American Heritage® Dictionary of the English Language, Fourth Edition
- n. A railroad parlor car or sleeping car. Also called Pullman car.
- n. A large suitcase. Also called Pullman case.
Century Dictionary and Cyclopedia
- n. In car-building, a parlor- or sleeping-car, specifically, and properly, one made by the Pullman Company.
- n. A railroad passenger car; especially, one of the luxurious ones named after the eponymous Pullman Palace Car Company.
- n. luxurious passenger car; for day or night travel
- short for Pullman car, after the Pullman Palace Car Company, after George Pullman (Wiktionary)
- After George Mortimer Pullman (1831-1897), American industrialist and inventor. (American Heritage® Dictionary of the English Language, Fourth Edition)
“And Phillip Pullman is not a monster, just someone with different views than me.”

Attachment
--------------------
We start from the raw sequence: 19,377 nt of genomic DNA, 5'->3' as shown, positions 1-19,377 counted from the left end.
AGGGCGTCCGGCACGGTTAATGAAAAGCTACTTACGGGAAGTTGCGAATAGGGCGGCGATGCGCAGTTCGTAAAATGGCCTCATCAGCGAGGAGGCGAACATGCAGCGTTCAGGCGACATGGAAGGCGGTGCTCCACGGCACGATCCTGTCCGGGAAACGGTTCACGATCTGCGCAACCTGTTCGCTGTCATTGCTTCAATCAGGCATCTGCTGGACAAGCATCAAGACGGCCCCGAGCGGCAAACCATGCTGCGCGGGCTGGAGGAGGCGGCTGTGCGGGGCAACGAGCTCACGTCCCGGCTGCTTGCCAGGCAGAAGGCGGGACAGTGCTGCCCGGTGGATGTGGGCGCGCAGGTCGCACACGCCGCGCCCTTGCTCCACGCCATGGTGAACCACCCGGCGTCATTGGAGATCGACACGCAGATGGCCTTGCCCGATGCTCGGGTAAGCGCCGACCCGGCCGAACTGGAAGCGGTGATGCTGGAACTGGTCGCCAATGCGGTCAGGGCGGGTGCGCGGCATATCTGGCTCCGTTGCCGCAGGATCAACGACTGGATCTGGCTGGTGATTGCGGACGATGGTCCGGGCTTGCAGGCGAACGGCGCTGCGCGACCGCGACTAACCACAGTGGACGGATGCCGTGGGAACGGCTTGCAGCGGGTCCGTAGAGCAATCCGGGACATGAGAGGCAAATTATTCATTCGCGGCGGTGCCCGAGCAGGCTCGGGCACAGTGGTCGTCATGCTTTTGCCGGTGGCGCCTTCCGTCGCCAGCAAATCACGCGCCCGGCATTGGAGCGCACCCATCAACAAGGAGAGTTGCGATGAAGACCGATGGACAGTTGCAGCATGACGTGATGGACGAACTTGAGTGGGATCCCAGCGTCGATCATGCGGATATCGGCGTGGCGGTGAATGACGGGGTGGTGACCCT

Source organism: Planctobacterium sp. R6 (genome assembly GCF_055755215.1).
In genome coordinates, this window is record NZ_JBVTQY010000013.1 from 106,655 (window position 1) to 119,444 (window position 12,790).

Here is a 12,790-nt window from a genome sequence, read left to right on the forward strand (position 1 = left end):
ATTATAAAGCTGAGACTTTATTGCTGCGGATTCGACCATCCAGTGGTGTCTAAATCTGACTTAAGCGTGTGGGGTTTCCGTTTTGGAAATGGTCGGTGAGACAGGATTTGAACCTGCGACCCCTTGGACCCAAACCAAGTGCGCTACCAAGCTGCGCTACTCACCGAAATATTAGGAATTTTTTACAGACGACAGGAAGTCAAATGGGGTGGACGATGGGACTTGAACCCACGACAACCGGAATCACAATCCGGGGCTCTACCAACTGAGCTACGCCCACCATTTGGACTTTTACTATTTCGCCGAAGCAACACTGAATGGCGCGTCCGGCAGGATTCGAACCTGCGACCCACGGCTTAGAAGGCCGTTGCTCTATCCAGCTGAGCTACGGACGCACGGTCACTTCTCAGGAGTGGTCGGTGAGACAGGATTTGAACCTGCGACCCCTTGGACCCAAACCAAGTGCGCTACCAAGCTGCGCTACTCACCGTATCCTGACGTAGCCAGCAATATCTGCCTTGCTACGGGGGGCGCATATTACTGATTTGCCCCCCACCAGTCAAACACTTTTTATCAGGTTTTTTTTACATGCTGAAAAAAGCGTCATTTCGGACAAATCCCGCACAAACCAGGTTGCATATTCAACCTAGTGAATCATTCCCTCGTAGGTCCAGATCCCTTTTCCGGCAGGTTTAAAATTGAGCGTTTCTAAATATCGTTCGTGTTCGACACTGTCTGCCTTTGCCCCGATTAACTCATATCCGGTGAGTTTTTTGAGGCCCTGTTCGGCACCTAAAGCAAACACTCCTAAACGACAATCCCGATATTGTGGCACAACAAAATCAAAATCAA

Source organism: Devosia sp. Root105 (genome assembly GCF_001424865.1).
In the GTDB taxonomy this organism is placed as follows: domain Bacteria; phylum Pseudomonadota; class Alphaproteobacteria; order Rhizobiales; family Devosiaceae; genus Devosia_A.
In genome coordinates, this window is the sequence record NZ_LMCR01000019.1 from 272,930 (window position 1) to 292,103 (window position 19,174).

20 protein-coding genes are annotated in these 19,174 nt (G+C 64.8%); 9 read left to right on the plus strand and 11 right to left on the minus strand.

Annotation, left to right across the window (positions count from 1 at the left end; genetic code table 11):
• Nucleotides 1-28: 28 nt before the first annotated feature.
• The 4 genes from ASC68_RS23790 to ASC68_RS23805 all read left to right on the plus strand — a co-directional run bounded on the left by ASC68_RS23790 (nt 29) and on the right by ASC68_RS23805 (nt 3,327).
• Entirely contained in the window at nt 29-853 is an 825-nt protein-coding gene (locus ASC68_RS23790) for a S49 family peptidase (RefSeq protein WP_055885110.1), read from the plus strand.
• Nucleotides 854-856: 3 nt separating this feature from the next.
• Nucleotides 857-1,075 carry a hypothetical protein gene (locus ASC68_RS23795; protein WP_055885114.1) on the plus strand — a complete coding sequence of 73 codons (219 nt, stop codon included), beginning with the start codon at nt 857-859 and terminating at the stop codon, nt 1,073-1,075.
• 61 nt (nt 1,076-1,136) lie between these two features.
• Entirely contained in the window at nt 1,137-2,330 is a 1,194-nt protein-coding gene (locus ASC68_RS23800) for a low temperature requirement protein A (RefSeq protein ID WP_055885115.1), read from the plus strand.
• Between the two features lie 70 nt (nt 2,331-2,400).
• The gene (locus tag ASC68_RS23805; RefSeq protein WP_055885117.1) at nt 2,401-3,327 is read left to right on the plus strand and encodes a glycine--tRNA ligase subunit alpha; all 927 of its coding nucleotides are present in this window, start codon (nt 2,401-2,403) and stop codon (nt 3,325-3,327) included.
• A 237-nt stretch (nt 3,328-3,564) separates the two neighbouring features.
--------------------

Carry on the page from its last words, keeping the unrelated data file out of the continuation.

“Astrobiologist Dirk Schulze-Makuch at Washington State University in Pullman believes that the reliance on water by life forms on Earth is purely coincidental.”
“WSU is in Pullman, WA and there are bars, places to shop, on campus and off campus music/theater events and during the late summer and early fall they have a lot of town festivals (the harvest festival is the best).”
“Pullman is certainly not making any claims about how things actually are, but rather extrapolating one possibility of how they might be.”
“The new article on strawberries from researchers at Washington State University in Pullman, Washington, has revealed that organic strawberries are rated higher than conventional strawberries in several areas.”
“To be fair, I am not saying Pullman is some sort of neo-Nazi.”
“I found out via Bookshelves of Doom that Phillip Pullman is writing another book.”
“Pullman is about as likely to turn a child into a godless heathen as Rowling is of recruiting a child into a witch's coven -- or Tolkein convincing youths a better life is to be had as a garden gnome.”
“Comparing JK Rowling to Philip Pullman is -- to turn the gender binary on its head -- like comparing Tom Clancy to Margaret Atwood.”
“I think Pullman is more likely to compare himself to Milton than Sendak's Keats, Mozart, Dickinson, etc.”
Looking for tweets for Pullman.